Brooklyn DA’s List of Cops with Suspect Credibility Exposes Ugly Culture of Lying 

The Brooklyn District Attorney’s Office in New York released a list of New York Police Department officers with alleged credibility issues. Seven of the officers that made the list have been identified as “agency adverse credibility findings,” which means Brooklyn’s DA wouldn’t call them to testify in court as the sole witness.

What You Should Know

Thelist was released by Brooklyn DA Eric Gonzalez’s office following a Freedom of Information Act (FOIA) request from WNYC and Gothamist. The document lists 54 NYPD officers whose testimonies have been questioned by a judge on credibility.

In a statement, Gonzalez stated that he released the names to enhance transparency between the department and communities as a part of his Justice 2020 action plan.

“Officers names, including those who are barred from releasing to the public, are regularly disclosed to defense lawyers and the courts in keeping with our legally-mandated obligations. We have also publicly released the identities of police officers my office has deemed not credible and that we would never use as the sole witness in a case,” Gonzalez said in a statement.

“This is not an indictment of the thousands of dedicated officers who work in our communities and with us in partnership every day to keep the people of Brooklyn safe. That said, we take police credibility very seriously because inaccurate statements by members of law enforcement strike at the heart of our criminal justice system, cause significant harm to the public trust and may lead to wrongful convictions,” the statement continued.

Quick Facts About the List

  • In the list, it classifies 47 officers as “judicial adverse credibility findings” in 53 cases dating back to 2008. This means that a judge found their testimonies during trial to not be credible.

  • One of the seven officers, Leonard Clarke, has been accused of false arrest or illegal search multiple times. In 2013, a man who was illegally stopped and frisked by Clarke won a $14,000 settlement, The New York Daily News previously reported.

  • Officer Richard Danese was accused of assaulting a 14-year-old Staten Island boy back in 2007 by dumping him in a Staten Island marsh without his shoes or shirt on for throwing eggs at cars on Halloween, The New York Times reported. Danese did not serve any jail time.

  • Officer Greg Gingo was one of the officers who cost the city over $1 million in a settlement after he and four other officers charged a man with DWI despite a breathalyzer revealing no presence of alcohol, according to a previous report from The New York Daily News.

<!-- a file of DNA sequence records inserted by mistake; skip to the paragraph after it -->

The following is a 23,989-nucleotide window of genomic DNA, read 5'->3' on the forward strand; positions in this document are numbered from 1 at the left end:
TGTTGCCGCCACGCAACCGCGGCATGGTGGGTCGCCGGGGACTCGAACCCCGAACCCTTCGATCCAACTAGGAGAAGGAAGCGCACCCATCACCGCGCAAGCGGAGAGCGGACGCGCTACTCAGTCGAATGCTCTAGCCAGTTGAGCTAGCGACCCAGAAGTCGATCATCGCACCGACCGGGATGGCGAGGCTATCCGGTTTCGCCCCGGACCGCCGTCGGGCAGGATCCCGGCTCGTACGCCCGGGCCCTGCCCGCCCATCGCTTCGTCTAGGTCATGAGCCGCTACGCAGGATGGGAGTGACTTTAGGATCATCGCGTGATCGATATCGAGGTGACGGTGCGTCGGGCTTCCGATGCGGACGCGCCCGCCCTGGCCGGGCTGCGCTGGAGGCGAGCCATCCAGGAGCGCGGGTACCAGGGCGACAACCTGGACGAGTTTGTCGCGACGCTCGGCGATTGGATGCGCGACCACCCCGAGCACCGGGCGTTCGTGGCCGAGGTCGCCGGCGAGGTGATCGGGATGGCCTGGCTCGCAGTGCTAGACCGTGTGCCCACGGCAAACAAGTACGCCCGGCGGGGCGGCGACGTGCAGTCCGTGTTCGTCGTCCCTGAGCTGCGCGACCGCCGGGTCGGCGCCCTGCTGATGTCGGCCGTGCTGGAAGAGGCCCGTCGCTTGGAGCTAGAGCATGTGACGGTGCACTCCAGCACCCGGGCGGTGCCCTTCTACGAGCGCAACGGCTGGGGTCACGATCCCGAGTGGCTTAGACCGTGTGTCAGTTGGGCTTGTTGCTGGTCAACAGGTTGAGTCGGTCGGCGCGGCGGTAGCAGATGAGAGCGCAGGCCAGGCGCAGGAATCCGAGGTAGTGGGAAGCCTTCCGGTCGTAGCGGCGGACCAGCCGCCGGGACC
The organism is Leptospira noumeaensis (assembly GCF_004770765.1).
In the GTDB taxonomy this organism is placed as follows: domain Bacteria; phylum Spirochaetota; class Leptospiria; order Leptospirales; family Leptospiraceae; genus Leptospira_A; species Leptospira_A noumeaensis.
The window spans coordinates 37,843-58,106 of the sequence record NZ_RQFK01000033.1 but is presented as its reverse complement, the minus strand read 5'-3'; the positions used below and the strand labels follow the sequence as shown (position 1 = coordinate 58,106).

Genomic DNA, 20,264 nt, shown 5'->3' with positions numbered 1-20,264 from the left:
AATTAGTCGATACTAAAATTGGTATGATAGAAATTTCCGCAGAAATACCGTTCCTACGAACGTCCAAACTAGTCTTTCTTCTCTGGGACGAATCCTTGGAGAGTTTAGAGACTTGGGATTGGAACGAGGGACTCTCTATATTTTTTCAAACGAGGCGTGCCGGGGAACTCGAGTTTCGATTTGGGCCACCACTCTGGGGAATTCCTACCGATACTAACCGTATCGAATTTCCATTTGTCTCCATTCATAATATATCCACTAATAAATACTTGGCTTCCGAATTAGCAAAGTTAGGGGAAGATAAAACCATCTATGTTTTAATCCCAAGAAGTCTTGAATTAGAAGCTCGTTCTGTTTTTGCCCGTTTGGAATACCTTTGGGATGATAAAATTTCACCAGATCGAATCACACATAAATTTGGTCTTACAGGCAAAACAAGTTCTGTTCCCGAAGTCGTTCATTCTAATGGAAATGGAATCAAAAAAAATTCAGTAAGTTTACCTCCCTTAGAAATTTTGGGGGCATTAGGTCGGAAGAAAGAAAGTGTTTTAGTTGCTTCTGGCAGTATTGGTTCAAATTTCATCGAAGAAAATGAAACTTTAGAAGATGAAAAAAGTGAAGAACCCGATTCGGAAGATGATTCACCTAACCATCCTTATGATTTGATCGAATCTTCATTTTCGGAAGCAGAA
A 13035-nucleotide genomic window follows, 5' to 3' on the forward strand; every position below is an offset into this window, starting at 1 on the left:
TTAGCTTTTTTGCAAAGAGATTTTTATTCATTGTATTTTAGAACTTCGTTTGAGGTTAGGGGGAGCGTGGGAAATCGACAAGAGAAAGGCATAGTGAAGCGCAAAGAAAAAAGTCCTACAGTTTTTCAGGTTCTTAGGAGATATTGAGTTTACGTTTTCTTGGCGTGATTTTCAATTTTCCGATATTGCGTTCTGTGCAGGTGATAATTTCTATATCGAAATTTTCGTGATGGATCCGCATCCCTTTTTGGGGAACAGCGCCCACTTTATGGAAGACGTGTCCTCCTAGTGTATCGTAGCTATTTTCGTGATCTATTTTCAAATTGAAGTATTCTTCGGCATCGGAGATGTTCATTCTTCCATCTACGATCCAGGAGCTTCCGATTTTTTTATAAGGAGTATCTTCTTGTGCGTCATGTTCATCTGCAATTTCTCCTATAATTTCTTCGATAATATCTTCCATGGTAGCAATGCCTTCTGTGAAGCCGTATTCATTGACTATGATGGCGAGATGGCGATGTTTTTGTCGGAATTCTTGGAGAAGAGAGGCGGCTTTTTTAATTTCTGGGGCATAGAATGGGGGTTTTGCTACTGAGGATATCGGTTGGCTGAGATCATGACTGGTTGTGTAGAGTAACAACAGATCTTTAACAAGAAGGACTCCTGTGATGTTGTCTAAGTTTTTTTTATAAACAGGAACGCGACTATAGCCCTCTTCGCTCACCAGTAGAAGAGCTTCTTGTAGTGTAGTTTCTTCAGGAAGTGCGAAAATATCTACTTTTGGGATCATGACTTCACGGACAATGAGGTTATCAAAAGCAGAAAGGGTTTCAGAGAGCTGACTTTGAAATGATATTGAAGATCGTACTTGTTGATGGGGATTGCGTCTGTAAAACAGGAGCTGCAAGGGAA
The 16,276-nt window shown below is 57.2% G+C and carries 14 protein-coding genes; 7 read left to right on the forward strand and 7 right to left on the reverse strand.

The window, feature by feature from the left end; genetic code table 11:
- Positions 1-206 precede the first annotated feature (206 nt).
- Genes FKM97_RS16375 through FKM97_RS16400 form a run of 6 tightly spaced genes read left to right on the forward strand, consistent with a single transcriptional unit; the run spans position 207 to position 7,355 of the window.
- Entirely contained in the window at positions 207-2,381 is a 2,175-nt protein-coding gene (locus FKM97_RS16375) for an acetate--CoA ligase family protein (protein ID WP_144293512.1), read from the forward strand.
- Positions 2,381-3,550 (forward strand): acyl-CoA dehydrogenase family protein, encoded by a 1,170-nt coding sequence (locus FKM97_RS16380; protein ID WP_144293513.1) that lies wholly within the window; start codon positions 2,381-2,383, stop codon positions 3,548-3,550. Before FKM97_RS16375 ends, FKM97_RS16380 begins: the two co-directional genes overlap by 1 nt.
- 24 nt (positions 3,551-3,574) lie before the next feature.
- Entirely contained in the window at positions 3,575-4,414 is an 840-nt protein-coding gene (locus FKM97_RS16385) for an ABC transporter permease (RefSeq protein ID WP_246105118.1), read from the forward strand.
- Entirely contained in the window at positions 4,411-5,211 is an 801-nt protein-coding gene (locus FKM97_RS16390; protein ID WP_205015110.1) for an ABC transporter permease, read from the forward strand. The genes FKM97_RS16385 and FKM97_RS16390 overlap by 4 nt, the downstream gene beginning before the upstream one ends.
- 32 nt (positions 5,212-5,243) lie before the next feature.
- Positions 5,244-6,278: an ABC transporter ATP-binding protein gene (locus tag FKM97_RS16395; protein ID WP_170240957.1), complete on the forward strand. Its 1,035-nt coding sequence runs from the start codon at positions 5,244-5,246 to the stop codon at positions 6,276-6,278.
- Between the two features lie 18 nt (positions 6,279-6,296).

• Another officer on the list, Juan Moreno, was one of the three officers who entered a Brooklyn apartment in March 2013 and questioned those inside without a warrant, according to a previous report from The Times.

Why It Matters

A day before the list was released, New York City voters passed a ballot measure that will increase a government watchdog’s oversight of the NYPD. The recently passed amendment will give the Civilian Complaint Review Board (CCRB) the authority to investigate police it suspects have lied to it regarding misconduct or police brutality, The New York Post reported.

Mark Winston Griffith, the executive director of the Brooklyn Movement Center, told The North Star that if officers are going to continue to interact with the public, there needs to be accountability with the public.

“Right now we see very little of that because of the power that the police departments and the unions have, and the way they use their power to shroud the behavior of the individual officers in secrecy,” Winston Griffith said. “They don’t allow us to know the ways they’ve interacted inappropriately and sometimes against the law.”

Winston Griffith, who also works on the Communities for United Police Reform steering committee, mentioned the Eric Garner case and how long it took the NYPD to fire former NYPD officer Daniel Pantaleo, who held Garner down in a chokehold which resulted in Garner’s death. Garner died in July of 2014, but Pantaleo wasn’t fired until this past August, five years later. Winston Griffith told TNS there is a problem of officers lying to the public.

“It took Pantaleo to put someone in a chokehold and kill him in order for him to be disciplined while other officers who were involved in the killing of Eric Garner who had lied in many instances did not suffer any consequences,” Winston Griffith said.

He said the list shows how much of a lying culture there is in the department.

“If it carries an active list, a big question is why aren’t all of these people who have credibility problems, why are they not being disciplined?” he told TNS.

What Can Be Done

There are more cities ensuring that police departments are transparent. In 2018, the California legislature passed The Right to Know Act, which gives the public the right to view certain police records relating to misconduct and use of force. Winston Griffith said the public needs to continue to call out police for being untruthful.

“It’s a public safety issue in many ways and it’s a public trust issue,” said Winston Griffith. “We just have to keep up the pressure.”

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About the Author

Maria Perez is a breaking news writer for The North Star. She has an M.A. in Urban Reporting from the CUNY Graduate School of Journalism. She has been published in various venues, including Newsweek, Juvenile Justice Information Exchange, City Limits, and local newspapers like The Wave and The Home Reporter.